Auto Club Warns Prom-Goers, Grads About Dangers And Cost Of DUI

(LOS ANGELES, May 13, 2009) – Partying during and after proms and following graduation can have serious consequences if alcohol is involved, according to the Automobile Club of Southern California.

Seventy percent of 11th graders in the state say they’ve consumed alcohol and 51 percent say they’ve been drunk or sick from alcohol in their lifetime, according to the California Healthy Kids Program.

“Young people and their parents should know that the state’s driving under the influence laws is even tougher on those under 21,” said Steven Bloch, Ph.D., senior researcher at the Auto Club. “An alcohol-related driving offense will cost teens their license and can easily result in $17,000 in fines, mandatory education expenses, attorney fees and additional insurance costs.”

The Auto Club suggests teen drivers, their friends and their parents consider the following before high school-ers head out to prom and graduation:
  • California has a “zero tolerance” law for underage drivers making it illegal for those under age 21 to have consumed any alcohol before they drive -- punishment for violating this law is a one-year license suspension and up to $17,000 in costs.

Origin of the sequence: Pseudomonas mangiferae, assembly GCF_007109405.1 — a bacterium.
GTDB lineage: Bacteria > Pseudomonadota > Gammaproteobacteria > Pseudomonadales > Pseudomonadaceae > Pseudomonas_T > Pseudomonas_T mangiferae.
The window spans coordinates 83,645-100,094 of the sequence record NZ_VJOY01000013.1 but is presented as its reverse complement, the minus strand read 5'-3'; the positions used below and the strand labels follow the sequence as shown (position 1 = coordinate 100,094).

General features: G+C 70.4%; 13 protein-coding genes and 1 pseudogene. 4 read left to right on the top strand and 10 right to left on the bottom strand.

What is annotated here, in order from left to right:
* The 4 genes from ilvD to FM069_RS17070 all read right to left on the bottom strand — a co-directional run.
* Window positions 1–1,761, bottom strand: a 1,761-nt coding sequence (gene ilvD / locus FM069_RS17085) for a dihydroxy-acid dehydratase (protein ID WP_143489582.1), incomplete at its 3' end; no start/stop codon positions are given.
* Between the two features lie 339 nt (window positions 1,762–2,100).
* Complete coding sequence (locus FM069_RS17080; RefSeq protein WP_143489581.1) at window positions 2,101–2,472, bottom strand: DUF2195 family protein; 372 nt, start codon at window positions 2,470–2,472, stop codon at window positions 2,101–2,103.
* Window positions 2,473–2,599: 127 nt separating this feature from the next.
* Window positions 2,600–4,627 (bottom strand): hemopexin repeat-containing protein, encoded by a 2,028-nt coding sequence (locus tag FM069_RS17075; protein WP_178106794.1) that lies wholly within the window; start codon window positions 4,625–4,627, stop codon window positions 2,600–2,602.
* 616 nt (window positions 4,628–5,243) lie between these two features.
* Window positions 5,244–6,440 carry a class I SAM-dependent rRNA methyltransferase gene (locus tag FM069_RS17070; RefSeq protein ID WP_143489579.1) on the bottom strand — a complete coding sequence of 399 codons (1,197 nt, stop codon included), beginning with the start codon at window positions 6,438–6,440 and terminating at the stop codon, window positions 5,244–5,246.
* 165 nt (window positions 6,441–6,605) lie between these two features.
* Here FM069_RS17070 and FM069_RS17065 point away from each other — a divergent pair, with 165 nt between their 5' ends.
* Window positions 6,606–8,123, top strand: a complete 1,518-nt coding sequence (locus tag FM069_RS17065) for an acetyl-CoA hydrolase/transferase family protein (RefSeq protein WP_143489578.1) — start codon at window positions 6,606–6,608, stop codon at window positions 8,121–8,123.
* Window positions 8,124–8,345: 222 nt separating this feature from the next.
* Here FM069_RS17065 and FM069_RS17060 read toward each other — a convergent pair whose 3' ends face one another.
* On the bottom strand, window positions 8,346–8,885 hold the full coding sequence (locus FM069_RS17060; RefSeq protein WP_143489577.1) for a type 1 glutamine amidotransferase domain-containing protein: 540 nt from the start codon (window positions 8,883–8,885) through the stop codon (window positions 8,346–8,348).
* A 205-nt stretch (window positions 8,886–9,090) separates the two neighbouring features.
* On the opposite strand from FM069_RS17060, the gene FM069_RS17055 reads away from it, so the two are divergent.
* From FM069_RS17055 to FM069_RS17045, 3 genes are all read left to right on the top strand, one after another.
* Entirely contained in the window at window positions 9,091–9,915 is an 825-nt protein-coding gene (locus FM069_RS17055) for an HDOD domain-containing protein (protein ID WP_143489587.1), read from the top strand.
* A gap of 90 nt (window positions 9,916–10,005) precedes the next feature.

• The blood alcohol content of .08 percent applies to adults. Teens will be criminally prosecuted for misdemeanor drinking and driving at the .05 percent level.
  • About 2,500 underage drivers are involved in alcohol-related death and injury crashes annually so the refrain of “it won’t happen to me” doesn’t ring true.
  • Teens should not get into a car with someone who has been drinking. One-third of all persons killed in teen driving crashes are passengers in the teen driver’s car.
  • Parents should know beforehand whom their teens are going to prom and have cell phone numbers for others in the group and their parents.
  • Parents should also know how their kids are getting to and from prom.
  • Parents should make sure that California’s graduated driver licensing law is followed. The law makes it illegal for teens under age 18 during their first year of driving to carry teen passengers after 11 p.m. If the teen driver has a full license, all passengers should be buckled into in the vehicle’s safety belts.
  • Parents should open a dialogue with their teens to discuss the dangers of drinking and driving and offer to be available for a safe ride home.